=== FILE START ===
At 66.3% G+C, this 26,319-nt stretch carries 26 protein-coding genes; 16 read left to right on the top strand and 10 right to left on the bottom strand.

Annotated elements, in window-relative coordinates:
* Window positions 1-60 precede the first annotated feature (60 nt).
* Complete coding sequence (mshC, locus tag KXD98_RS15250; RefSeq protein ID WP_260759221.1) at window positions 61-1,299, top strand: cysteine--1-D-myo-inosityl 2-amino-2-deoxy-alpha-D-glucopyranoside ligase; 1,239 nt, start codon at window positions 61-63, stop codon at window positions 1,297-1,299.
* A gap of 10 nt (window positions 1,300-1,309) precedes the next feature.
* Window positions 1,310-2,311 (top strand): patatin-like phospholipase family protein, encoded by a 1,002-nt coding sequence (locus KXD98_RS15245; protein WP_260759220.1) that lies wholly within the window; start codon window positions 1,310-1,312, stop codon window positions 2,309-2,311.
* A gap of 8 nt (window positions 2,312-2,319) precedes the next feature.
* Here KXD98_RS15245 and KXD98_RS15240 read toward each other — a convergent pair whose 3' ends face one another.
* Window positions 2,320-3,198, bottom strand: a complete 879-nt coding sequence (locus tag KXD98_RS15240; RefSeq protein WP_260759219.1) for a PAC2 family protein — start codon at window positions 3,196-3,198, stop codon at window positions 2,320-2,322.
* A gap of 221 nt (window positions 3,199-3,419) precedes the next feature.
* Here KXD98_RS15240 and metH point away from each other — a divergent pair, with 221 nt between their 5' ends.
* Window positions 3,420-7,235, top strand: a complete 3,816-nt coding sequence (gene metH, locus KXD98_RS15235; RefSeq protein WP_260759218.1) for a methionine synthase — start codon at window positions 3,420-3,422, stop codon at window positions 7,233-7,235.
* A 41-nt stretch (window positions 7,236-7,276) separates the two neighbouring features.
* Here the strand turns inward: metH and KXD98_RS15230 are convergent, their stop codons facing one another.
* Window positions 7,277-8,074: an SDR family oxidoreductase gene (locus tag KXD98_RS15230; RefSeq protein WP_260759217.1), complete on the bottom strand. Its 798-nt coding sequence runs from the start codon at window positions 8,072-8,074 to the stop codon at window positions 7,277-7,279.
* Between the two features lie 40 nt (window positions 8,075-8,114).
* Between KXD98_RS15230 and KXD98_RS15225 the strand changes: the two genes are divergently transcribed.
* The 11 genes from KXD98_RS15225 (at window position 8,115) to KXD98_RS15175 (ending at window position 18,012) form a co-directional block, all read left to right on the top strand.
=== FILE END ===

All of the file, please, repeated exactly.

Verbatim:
At 66.3% G+C, this 26,319-nt stretch carries 26 protein-coding genes; 16 read left to right on the top strand and 10 right to left on the bottom strand.

Annotated elements, in window-relative coordinates:
* Window positions 1-60 precede the first annotated feature (60 nt).
* Complete coding sequence (mshC, locus tag KXD98_RS15250; RefSeq protein ID WP_260759221.1) at window positions 61-1,299, top strand: cysteine--1-D-myo-inosityl 2-amino-2-deoxy-alpha-D-glucopyranoside ligase; 1,239 nt, start codon at window positions 61-63, stop codon at window positions 1,297-1,299.
* A gap of 10 nt (window positions 1,300-1,309) precedes the next feature.
* Window positions 1,310-2,311 (top strand): patatin-like phospholipase family protein, encoded by a 1,002-nt coding sequence (locus KXD98_RS15245; protein WP_260759220.1) that lies wholly within the window; start codon window positions 1,310-1,312, stop codon window positions 2,309-2,311.
* A gap of 8 nt (window positions 2,312-2,319) precedes the next feature.
* Here KXD98_RS15245 and KXD98_RS15240 read toward each other — a convergent pair whose 3' ends face one another.
* Window positions 2,320-3,198, bottom strand: a complete 879-nt coding sequence (locus tag KXD98_RS15240; RefSeq protein WP_260759219.1) for a PAC2 family protein — start codon at window positions 3,196-3,198, stop codon at window positions 2,320-2,322.
* A gap of 221 nt (window positions 3,199-3,419) precedes the next feature.
* Here KXD98_RS15240 and metH point away from each other — a divergent pair, with 221 nt between their 5' ends.
* Window positions 3,420-7,235, top strand: a complete 3,816-nt coding sequence (gene metH, locus KXD98_RS15235; RefSeq protein WP_260759218.1) for a methionine synthase — start codon at window positions 3,420-3,422, stop codon at window positions 7,233-7,235.
* A 41-nt stretch (window positions 7,236-7,276) separates the two neighbouring features.
* Here the strand turns inward: metH and KXD98_RS15230 are convergent, their stop codons facing one another.
* Window positions 7,277-8,074: an SDR family oxidoreductase gene (locus tag KXD98_RS15230; RefSeq protein WP_260759217.1), complete on the bottom strand. Its 798-nt coding sequence runs from the start codon at window positions 8,072-8,074 to the stop codon at window positions 7,277-7,279.
* Between the two features lie 40 nt (window positions 8,075-8,114).
* Between KXD98_RS15230 and KXD98_RS15225 the strand changes: the two genes are divergently transcribed.
* The 11 genes from KXD98_RS15225 (at window position 8,115) to KXD98_RS15175 (ending at window position 18,012) form a co-directional block, all read left to right on the top strand.